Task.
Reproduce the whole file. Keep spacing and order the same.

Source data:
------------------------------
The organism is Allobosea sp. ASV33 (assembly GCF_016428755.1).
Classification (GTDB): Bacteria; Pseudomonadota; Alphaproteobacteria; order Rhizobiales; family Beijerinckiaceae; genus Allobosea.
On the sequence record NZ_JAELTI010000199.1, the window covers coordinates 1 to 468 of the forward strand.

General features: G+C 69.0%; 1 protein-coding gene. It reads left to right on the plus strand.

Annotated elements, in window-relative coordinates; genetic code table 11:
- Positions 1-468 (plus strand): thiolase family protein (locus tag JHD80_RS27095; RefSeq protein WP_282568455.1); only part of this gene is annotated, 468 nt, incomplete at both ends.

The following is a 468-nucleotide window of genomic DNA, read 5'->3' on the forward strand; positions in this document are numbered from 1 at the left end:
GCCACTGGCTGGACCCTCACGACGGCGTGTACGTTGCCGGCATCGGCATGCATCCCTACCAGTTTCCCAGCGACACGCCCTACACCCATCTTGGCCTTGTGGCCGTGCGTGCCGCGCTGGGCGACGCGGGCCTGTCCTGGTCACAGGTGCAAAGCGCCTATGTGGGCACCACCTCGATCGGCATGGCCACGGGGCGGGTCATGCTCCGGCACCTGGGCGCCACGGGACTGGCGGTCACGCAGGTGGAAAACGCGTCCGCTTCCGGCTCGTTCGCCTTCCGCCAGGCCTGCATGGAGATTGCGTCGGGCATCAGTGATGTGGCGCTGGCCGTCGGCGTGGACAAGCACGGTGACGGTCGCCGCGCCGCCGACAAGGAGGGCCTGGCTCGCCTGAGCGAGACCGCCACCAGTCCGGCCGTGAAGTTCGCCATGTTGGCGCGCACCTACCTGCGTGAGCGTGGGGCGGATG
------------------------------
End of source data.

The organism is Allobosea sp. ASV33 (assembly GCF_016428755.1).
Classification (GTDB): Bacteria; Pseudomonadota; Alphaproteobacteria; order Rhizobiales; family Beijerinckiaceae; genus Allobosea.
On the sequence record NZ_JAELTI010000199.1, the window covers coordinates 1 to 468 of the forward strand.

General features: G+C 69.0%; 1 protein-coding gene. It reads left to right on the plus strand.

Annotated elements, in window-relative coordinates; genetic code table 11:
- Positions 1-468 (plus strand): thiolase family protein (locus tag JHD80_RS27095; RefSeq protein WP_282568455.1); only part of this gene is annotated, 468 nt, incomplete at both ends.

The following is a 468-nucleotide window of genomic DNA, read 5'->3' on the forward strand; positions in this document are numbered from 1 at the left end:
GCCACTGGCTGGACCCTCACGACGGCGTGTACGTTGCCGGCATCGGCATGCATCCCTACCAGTTTCCCAGCGACACGCCCTACACCCATCTTGGCCTTGTGGCCGTGCGTGCCGCGCTGGGCGACGCGGGCCTGTCCTGGTCACAGGTGCAAAGCGCCTATGTGGGCACCACCTCGATCGGCATGGCCACGGGGCGGGTCATGCTCCGGCACCTGGGCGCCACGGGACTGGCGGTCACGCAGGTGGAAAACGCGTCCGCTTCCGGCTCGTTCGCCTTCCGCCAGGCCTGCATGGAGATTGCGTCGGGCATCAGTGATGTGGCGCTGGCCGTCGGCGTGGACAAGCACGGTGACGGTCGCCGCGCCGCCGACAAGGAGGGCCTGGCTCGCCTGAGCGAGACCGCCACCAGTCCGGCCGTGAAGTTCGCCATGTTGGCGCGCACCTACCTGCGTGAGCGTGGGGCGGATG